The leaders of Rhode Island Hospital and Miriam Hospital have regional competition on their minds as they seek to consolidate into a tertiary-care and physician-training force to reckon with in Providence, R.I.
The two hospitals in late December announced an intent to consolidate by creating a new holding company. Each hospital will operate as subsidiaries and elect an equal number of directors to the parent board.
The agreement, forged by board members of each hospital, was struck within six weeks of an initial contact between Rhode Island Hospital's chairman, Scott Laurans, and Miriam's chairman, Maurice Glicksman, said William Kreykes, president and chief executive officer of Rhode Island Hospital.
The union of the two hospitals, both affiliated with Brown University School of Medicine, would create a force of 7,000 employees, 1,500 licensed beds and a projected $400 million in 1994 revenues.
The combination of a strong board dynamic, quick agreement and parent/subsidiary structure parallels the particulars of the deal struck by Massachusetts General Hospital and Brigham and Women's Hospital, both Boston af-filiates of Harvard Medical School, just weeks earlier (Dec. 13, 1993, p. 3).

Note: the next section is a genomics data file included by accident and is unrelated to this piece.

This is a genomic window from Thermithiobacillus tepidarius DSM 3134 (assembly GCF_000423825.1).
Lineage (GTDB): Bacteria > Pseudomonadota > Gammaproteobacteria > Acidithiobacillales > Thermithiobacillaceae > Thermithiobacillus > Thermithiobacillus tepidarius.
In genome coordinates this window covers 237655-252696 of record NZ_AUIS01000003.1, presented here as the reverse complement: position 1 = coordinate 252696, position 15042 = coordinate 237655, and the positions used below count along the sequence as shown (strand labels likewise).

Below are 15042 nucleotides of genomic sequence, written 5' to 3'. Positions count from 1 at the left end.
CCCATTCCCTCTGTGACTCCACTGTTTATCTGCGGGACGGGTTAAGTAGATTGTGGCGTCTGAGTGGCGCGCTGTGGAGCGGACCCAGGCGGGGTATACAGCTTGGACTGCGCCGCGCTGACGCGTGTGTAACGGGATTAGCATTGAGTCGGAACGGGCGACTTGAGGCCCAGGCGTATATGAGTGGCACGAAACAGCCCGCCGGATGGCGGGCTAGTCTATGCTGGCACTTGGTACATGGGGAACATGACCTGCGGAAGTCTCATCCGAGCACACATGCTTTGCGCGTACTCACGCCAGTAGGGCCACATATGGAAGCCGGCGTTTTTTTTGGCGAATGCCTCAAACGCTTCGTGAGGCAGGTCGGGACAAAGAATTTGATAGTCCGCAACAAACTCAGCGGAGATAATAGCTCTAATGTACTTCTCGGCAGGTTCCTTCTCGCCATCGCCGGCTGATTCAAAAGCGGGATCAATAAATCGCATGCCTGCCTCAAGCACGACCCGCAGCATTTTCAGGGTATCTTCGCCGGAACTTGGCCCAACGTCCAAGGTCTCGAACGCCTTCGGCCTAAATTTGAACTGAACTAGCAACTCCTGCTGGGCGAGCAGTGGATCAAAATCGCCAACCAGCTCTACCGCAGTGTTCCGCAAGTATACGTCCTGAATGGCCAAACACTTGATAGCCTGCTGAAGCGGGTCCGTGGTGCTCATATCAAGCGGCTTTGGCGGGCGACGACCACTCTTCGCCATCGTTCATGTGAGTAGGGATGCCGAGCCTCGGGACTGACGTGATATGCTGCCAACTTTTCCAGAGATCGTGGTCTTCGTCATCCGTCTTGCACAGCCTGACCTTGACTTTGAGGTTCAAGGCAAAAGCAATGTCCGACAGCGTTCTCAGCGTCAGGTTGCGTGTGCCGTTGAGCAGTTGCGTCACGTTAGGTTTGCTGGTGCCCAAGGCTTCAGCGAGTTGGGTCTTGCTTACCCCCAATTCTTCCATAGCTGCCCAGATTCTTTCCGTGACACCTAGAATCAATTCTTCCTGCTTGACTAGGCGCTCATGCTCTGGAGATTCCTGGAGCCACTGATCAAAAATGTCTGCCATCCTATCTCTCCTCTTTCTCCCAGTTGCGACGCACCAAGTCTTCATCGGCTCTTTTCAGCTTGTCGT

Those who molded the Providence deal had academic medical centers such as Harvard's in mind. "I believe we're going to be looking at a more regional market for tertiary care," said Steven Baron, Miriam's president and CEO.
Mr. Baron said the consolidated organization would try to work with the dozen other hospitals in Rhode Island, mobilizing the state's healthcare capacity for the larger battle with such academic centers as Boston, New Haven and Hartford, Conn., and Worcester, Mass.
The president and CEO of a suburban Providence hospital agreed that the merger would help the two hospitals compete more strongly for tertiary care and added it was "a very bold move" considering what he observed as dramatic differences in size and culture. Rhode Island, with 980 licensed beds, is non-sectarian, while 526-bed Miriam has a strong Jewish religious tradition.
"They were able to see through that and have the vision to recognize that in the era of reform, the state of Rhode Island cannot afford to duplicate tertiary services," said H. John Keimig, CEO of North Providence (R.I.) Hospital.
Rhode Island Hospital posted a 2.67% total profit margin in 1992 but lost $4 million on $254 million in revenues from operations, according to HCIA, a Baltimore-based healthcare data firm. Miriam Hospital's total margin in 1992 was 2.99%, including an operating profit of $2.8 million on operating revenues of $97.5 million.
The regional battle extends to competition for the best medical residents, said Mr. Kreykes. Brown University's medical school, at 20 years old, is a relative newcomer, but the combination of Rhode Island Hospital and Miriam could increase the ability to compete for residencies with longstanding programs such as Harvard's, he said.
Mergers & acquisitions